But when he’s not singing — or listening to other people sing — the 35-year-old Rohda is shooting: He’s been a camera buff since childhood, and his photography is on display at Soup Spoon Caf' at this weekend’s First Sunday event.
“As a kid, I used to subscribe to all the photo magazines,” Rohda said. “I had a Polaroid Sun 600 (camera) — remember those? (But) I’m just now getting to the point where I’m starting to put stuff together to show people what I’ve done.”
He prefers photographing landscapes and architecture, then digitally modifying the work. “I put them through a program called Picasa, which is so easy to run,” Rohda said. “That way I can crop, zoom in, make an art piece out of it.”
Rohda’s artistic pursuits have been encouraged by Rogerray Frye, a fellow photographer and friend who also has work on exhibition at Soup Spoon.
“He’s a pretty multifaceted guy,” Frye says of Rohda. They’ve known each other since Rohda moved to Lansing 10 years ago.
“He’s very good at macrophotography,” Frye said. “He loves to twist images and find different objects in a photograph, so when people look at it they say, ‘Oh my gosh: That rose has an eye in it.’”
Rohda also does something a little bit different with his karaoke gigs, inserting a few of his own solos between performances by patrons. “I usually put myself in the rotation, especially if it’s slow,” he said. “Part of the reason I do karaoke is that I like to sing.”
Rohda’s musical tastes are diverse. “I like everything,” he said. “But I don’t do a lot of show tunes because I don’t know those.”
Although he has no professional training, he has decades of experience. “I was in choir and show choir and I sang in church,” said Rohda, who hails from Ridgeville Corners in northwestern Ohio. “I guess it just comes naturally. One of my earliest memories is being at home during a thunderstorm, and we had no power. But my mom was singing and playing the guitar.”
Rohda performed with a gospel trio and directed his church choir for three years before he found another outlet for his talent.
“My uncle was in a band and I started hanging around with them,” he said. When the singer quit, the other musicians asked Rohda to step in and rock out. “It was a different experience to go from having to make your voice sound pretty to having to rough it up,” he said.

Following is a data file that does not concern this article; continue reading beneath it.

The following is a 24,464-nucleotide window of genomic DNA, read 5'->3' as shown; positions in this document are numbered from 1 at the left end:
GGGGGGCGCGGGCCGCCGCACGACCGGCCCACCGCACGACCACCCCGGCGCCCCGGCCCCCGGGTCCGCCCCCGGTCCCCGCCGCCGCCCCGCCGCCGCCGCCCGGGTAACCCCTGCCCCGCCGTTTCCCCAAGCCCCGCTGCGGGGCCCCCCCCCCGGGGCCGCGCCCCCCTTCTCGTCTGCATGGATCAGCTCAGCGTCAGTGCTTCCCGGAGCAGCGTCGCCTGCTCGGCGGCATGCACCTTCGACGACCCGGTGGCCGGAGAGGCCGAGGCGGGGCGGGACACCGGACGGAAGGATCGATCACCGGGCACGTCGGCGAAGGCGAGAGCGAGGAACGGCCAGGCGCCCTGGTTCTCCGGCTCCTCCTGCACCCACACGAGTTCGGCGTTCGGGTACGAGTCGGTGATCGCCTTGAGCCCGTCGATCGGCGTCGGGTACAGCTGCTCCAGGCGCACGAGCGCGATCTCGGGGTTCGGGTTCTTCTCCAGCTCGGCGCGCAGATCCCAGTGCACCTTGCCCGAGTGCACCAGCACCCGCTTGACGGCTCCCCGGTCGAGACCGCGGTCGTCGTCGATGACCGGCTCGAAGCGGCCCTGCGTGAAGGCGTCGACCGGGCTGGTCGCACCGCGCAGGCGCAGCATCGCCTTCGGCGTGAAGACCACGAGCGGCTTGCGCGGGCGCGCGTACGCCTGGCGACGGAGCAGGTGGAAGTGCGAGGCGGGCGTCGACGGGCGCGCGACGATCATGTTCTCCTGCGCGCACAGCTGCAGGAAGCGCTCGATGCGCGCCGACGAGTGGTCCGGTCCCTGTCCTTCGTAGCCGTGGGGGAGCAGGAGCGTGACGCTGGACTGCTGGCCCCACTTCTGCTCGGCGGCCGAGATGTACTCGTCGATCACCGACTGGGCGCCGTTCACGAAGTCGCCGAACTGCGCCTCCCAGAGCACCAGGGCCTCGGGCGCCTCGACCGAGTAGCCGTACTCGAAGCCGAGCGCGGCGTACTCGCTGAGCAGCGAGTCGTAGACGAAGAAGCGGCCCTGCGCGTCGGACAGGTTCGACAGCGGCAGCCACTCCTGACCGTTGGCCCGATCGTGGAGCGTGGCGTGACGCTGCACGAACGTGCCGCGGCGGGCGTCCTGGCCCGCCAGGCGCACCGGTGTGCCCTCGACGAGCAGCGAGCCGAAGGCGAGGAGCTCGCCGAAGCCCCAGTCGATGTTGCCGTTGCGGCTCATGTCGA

Rohda made the transition, and transitioned out of his home state, first to Colorado — “That lasted about a week,” he said, with a chuckle. “The vibe wasn’t right.” — and then to Lansing.
As a young gay man, he said, “I had to get out of Ohio. It was a rural area, and there weren’t really a lot of places to meet men: Toledo was an hour away in one direction and Fort Wayne was an hour away in another.”
He’s been with Nothin 2 Lose for three years. Last year, however, he returned to his choral roots when he joined the LanSINGout Gay Men’s Chorus.
“It’s a good experience; it’s a family,” he said. “But you have to kind of throw out everything you know about rock ‘n’ roll for choir — it has to be pitch-perfect.”
Sadly, the same is not always true of karaoke. While Rohda would be happy never to hear anyone would-be vocalist massacre Patsy Cline's “Crazy” or Sir Mix-A-Lot's “Baby Got Back,” years of experience have given him ears of steel — to a point.
“Usually, I have patience,” he said. “But every once in a while you get that one singer where you think, 'Somebody ought to tell her ....'”
In those cases, Rohda has a fool-proof strategy. “I usually press 'play' on the music — and go to the bathroom.”